Title page of Arthur Shadwell's "The London water supply" - 1989

The London water supply / by Arthur Shadwell – London : Longmans Green & Co, 1899.

Water supply and water quality have been in the news recently. It is perhaps not surprising that the question of water supply in London has been a much-debated topic for over a century.

Shadwell’s book was published one year after an extreme shortage of water in the East End and at a time when Parliament was due to debate the whole question of supply and ownership of water. A taste of this is given in the foreword:

“It does not seem probable that the Royal Commission, appointed to enquire on the expediency of purchase … will be able to report on that very important aspect for some considerable time to come; but the London County Council have resolved to proceed at once with Bills for the purchase of the water companies’ undertakings …”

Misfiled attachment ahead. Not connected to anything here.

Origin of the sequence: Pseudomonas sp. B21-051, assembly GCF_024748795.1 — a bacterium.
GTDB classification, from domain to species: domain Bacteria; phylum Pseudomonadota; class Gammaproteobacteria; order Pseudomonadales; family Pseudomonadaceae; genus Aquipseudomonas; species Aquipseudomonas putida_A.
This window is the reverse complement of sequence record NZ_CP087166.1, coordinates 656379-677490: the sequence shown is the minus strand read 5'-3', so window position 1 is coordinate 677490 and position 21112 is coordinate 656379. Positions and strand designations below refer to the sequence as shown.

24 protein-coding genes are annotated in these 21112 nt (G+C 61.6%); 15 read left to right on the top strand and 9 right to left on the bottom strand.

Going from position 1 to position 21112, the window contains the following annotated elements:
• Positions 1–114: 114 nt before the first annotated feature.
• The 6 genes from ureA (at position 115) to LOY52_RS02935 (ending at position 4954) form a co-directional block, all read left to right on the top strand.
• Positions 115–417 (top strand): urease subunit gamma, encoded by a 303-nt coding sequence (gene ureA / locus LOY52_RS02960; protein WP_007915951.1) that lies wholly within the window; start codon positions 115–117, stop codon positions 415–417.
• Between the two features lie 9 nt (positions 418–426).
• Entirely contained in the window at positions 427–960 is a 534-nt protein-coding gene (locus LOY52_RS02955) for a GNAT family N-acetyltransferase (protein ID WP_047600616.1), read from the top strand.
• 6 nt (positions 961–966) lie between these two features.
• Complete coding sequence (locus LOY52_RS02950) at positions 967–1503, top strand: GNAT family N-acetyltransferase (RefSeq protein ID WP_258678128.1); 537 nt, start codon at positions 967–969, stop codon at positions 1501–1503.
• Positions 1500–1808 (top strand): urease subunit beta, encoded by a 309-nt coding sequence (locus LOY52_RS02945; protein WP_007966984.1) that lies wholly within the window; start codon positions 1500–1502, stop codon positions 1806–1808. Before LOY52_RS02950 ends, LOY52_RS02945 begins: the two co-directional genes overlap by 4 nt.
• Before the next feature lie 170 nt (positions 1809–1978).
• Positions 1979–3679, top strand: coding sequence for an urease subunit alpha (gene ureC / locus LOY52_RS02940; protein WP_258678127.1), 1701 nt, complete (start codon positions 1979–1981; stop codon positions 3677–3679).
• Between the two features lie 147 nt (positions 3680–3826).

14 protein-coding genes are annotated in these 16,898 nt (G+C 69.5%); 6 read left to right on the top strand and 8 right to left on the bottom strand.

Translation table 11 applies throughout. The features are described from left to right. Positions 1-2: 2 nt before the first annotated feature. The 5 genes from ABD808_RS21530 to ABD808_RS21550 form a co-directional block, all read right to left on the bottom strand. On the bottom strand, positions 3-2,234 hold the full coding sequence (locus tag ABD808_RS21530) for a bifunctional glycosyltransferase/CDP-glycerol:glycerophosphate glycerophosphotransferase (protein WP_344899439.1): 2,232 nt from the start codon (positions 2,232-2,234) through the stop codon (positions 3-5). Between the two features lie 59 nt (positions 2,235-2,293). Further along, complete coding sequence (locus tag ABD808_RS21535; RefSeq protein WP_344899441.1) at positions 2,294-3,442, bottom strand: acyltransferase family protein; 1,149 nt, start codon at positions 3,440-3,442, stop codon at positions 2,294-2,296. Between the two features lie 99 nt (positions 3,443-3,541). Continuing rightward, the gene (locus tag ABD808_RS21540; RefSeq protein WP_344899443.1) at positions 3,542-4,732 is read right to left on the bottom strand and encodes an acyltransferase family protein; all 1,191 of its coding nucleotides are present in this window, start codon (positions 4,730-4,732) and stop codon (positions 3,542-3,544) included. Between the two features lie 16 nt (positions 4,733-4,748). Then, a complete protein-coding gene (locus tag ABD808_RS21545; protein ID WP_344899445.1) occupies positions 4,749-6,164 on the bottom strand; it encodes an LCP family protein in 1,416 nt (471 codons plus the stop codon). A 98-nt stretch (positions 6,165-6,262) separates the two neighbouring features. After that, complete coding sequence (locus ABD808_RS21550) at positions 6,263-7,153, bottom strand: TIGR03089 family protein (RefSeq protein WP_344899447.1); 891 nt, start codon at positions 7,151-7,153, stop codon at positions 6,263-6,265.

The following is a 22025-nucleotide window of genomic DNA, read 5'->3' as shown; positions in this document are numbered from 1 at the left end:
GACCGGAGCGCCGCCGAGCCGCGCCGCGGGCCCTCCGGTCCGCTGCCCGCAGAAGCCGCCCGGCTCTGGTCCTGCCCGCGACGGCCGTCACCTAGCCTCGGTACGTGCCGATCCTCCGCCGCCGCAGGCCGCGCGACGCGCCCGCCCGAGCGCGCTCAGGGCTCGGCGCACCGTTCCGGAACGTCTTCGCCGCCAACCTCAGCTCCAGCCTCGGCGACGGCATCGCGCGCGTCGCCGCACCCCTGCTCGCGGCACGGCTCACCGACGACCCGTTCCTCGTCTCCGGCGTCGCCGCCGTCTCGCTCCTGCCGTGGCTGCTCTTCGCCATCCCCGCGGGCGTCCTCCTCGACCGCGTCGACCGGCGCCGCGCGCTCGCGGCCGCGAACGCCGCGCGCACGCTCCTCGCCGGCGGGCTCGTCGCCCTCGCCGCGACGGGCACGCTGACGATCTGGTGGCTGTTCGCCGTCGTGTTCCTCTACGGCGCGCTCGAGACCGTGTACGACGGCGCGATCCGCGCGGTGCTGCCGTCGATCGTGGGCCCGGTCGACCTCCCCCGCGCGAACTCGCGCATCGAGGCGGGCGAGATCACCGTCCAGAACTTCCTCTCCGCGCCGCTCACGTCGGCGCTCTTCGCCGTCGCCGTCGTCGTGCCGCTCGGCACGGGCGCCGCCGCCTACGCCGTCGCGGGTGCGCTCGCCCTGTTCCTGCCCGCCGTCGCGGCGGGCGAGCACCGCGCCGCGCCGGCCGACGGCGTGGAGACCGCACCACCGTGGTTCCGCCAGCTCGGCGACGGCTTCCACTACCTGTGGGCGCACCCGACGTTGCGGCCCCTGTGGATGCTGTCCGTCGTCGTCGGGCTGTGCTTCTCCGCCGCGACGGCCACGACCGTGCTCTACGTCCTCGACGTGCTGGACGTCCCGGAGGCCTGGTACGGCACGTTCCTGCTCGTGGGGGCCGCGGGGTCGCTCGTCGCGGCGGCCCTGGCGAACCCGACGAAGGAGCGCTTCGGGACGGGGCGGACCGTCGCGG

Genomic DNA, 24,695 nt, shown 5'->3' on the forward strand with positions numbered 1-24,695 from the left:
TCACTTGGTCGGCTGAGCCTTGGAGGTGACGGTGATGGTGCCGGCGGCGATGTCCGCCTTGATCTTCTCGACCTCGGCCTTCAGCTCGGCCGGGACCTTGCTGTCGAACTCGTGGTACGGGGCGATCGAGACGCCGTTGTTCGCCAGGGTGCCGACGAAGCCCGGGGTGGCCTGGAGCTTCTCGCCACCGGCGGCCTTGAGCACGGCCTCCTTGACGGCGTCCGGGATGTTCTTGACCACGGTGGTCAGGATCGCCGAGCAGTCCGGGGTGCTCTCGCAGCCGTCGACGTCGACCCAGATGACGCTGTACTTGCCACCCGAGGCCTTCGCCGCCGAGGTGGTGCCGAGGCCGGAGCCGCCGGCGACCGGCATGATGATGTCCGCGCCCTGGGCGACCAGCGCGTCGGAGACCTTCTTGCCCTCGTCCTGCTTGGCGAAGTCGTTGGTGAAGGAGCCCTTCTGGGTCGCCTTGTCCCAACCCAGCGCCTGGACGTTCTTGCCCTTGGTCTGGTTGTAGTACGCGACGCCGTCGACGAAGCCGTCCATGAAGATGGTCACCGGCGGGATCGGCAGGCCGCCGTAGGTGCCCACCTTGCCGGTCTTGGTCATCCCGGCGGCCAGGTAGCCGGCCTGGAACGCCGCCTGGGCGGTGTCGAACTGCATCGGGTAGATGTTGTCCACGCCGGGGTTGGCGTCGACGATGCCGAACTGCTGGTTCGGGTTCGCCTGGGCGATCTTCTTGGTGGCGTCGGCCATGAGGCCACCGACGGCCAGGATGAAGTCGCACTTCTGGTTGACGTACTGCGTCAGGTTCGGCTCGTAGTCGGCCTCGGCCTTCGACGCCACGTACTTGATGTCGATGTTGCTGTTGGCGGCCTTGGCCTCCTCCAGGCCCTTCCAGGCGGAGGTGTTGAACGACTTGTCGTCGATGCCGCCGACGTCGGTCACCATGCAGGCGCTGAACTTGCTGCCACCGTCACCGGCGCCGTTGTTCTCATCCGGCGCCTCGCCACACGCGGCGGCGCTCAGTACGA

Shadwell provides a chronology beginning with the building of the London Bridge waterworks by Peter Morys in 1582, to the “New Purchase Bill and scheme for bringing water from Wales”, promoted by the London County Council; and the “Joint bill providing for intercommunication and intersale” brought in by the water companies in communication (both 1898)

Shadwell appears not to advocate for public ownership per se, but suggests instead that the quality and quantity of water supply is a national issue and advocates for a new Ministry of Public health to be responsible for distribution of supply, protection of resources and enforcement of legislation. The various Acts pertaining to water do date of publication of the book are summarised in the appendices.

It will be interesting to speculate what will happen to an industry that was nationalised, then privatized, under different political regimes in the 20th century.

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